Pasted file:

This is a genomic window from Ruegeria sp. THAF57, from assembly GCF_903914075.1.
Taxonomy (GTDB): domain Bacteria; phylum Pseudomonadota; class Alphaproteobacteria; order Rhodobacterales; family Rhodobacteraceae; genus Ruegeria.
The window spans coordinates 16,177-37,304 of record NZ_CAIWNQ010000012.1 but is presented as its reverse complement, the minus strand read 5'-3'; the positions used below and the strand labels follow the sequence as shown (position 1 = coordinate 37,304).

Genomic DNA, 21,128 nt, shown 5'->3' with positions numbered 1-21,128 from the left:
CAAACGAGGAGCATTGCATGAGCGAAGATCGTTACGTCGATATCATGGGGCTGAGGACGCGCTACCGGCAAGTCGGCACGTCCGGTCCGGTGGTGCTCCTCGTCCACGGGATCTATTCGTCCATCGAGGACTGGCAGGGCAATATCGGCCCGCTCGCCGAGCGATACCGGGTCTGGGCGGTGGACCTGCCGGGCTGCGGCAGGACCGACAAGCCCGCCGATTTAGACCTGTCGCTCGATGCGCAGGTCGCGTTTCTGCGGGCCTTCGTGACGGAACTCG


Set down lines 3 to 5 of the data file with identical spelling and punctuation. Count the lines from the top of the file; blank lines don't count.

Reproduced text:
The window spans coordinates 16,177-37,304 of record NZ_CAIWNQ010000012.1 but is presented as its reverse complement, the minus strand read 5'-3'; the positions used below and the strand labels follow the sequence as shown (position 1 = coordinate 37,304).

Genomic DNA, 21,128 nt, shown 5'->3' with positions numbered 1-21,128 from the left:
CAAACGAGGAGCATTGCATGAGCGAAGATCGTTACGTCGATATCATGGGGCTGAGGACGCGCTACCGGCAAGTCGGCACGTCCGGTCCGGTGGTGCTCCTCGTCCACGGGATCTATTCGTCCATCGAGGACTGGCAGGGCAATATCGGCCCGCTCGCCGAGCGATACCGGGTCTGGGCGGTGGACCTGCCGGGCTGCGGCAGGACCGACAAGCCCGCCGATTTAGACCTGTCGCTCGATGCGCAGGTCGCGTTTCTGCGGGCCTTCGTGACGGAACTCG